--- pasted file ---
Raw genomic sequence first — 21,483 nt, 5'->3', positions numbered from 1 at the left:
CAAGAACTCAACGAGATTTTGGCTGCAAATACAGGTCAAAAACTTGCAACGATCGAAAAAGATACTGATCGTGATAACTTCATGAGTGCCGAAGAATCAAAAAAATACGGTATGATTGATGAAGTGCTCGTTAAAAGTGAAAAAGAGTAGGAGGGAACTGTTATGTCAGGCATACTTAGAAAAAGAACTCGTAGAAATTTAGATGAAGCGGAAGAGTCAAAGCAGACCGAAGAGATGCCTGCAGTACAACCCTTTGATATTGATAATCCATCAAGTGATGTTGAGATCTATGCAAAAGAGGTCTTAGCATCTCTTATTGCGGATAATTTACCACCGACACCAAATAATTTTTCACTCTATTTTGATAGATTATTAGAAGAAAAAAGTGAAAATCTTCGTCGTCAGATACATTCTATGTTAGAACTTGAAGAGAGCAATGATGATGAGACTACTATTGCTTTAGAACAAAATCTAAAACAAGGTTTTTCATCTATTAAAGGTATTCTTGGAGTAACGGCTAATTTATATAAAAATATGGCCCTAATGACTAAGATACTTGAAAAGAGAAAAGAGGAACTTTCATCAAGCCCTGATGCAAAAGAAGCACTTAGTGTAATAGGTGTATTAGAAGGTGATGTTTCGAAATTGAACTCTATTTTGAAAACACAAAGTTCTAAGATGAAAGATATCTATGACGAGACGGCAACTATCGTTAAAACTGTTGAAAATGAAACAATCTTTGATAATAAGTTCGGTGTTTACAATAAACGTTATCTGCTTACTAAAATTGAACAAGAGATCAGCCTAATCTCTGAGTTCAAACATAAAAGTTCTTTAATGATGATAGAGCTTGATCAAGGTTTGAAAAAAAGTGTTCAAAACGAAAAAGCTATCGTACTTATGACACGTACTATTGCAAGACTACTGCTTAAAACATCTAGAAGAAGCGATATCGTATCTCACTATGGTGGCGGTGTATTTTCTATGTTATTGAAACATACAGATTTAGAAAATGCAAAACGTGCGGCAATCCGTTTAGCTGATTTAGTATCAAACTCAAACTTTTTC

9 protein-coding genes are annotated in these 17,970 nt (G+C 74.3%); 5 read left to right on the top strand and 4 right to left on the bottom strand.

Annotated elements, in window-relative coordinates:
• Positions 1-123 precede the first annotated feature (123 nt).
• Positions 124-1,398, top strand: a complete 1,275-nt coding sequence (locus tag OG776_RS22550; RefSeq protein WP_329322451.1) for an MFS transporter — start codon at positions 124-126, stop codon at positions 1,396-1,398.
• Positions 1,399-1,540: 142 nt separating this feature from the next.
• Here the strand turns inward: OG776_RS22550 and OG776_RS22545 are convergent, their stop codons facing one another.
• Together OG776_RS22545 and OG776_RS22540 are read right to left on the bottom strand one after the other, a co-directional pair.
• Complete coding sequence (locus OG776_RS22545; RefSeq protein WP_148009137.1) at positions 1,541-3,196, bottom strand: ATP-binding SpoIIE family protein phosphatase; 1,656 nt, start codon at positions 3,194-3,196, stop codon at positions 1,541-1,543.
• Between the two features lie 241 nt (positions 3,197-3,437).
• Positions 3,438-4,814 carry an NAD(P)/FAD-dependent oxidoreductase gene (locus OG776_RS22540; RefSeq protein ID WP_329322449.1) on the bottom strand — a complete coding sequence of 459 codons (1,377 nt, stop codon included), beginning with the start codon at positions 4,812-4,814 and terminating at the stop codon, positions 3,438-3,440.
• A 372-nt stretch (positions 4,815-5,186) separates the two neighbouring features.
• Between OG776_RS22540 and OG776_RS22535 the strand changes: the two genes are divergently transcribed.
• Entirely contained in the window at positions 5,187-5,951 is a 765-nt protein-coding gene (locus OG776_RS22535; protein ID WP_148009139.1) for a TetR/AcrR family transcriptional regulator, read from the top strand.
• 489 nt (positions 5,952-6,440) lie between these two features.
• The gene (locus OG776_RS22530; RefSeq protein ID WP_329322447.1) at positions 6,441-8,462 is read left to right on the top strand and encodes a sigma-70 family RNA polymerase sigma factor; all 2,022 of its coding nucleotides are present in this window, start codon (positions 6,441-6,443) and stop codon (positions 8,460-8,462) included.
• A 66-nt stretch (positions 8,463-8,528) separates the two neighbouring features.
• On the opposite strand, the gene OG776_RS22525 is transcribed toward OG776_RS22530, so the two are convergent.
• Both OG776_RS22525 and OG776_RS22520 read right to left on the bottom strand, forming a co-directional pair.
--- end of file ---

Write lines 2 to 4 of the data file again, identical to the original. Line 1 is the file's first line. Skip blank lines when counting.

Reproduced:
CAAGAACTCAACGAGATTTTGGCTGCAAATACAGGTCAAAAACTTGCAACGATCGAAAAAGATACTGATCGTGATAACTTCATGAGTGCCGAAGAATCAAAAAAATACGGTATGATTGATGAAGTGCTCGTTAAAAGTGAAAAAGAGTAGGAGGGAACTGTTATGTCAGGCATACTTAGAAAAAGAACTCGTAGAAATTTAGATGAAGCGGAAGAGTCAAAGCAGACCGAAGAGATGCCTGCAGTACAACCCTTTGATATTGATAATCCATCAAGTGATGTTGAGATCTATGCAAAAGAGGTCTTAGCATCTCTTATTGCGGATAATTTACCACCGACACCAAATAATTTTTCACTCTATTTTGATAGATTATTAGAAGAAAAAAGTGAAAATCTTCGTCGTCAGATACATTCTATGTTAGAACTTGAAGAGAGCAATGATGATGAGACTACTATTGCTTTAGAACAAAATCTAAAACAAGGTTTTTCATCTATTAAAGGTATTCTTGGAGTAACGGCTAATTTATATAAAAATATGGCCCTAATGACTAAGATACTTGAAAAGAGAAAAGAGGAACTTTCATCAAGCCCTGATGCAAAAGAAGCACTTAGTGTAATAGGTGTATTAGAAGGTGATGTTTCGAAATTGAACTCTATTTTGAAAACACAAAGTTCTAAGATGAAAGATATCTATGACGAGACGGCAACTATCGTTAAAACTGTTGAAAATGAAACAATCTTTGATAATAAGTTCGGTGTTTACAATAAACGTTATCTGCTTACTAAAATTGAACAAGAGATCAGCCTAATCTCTGAGTTCAAACATAAAAGTTCTTTAATGATGATAGAGCTTGATCAAGGTTTGAAAAAAAGTGTTCAAAACGAAAAAGCTATCGTACTTATGACACGTACTATTGCAAGACTACTGCTTAAAACATCTAGAAGAAGCGATATCGTATCTCACTATGGTGGCGGTGTATTTTCTATGTTATTGAAACATACAGATTTAGAAAATGCAAAACGTGCGGCAATCCGTTTAGCTGATTTAGTATCAAACTCAAACTTTTTC

9 protein-coding genes are annotated in these 17,970 nt (G+C 74.3%); 5 read left to right on the top strand and 4 right to left on the bottom strand.

Annotated elements, in window-relative coordinates: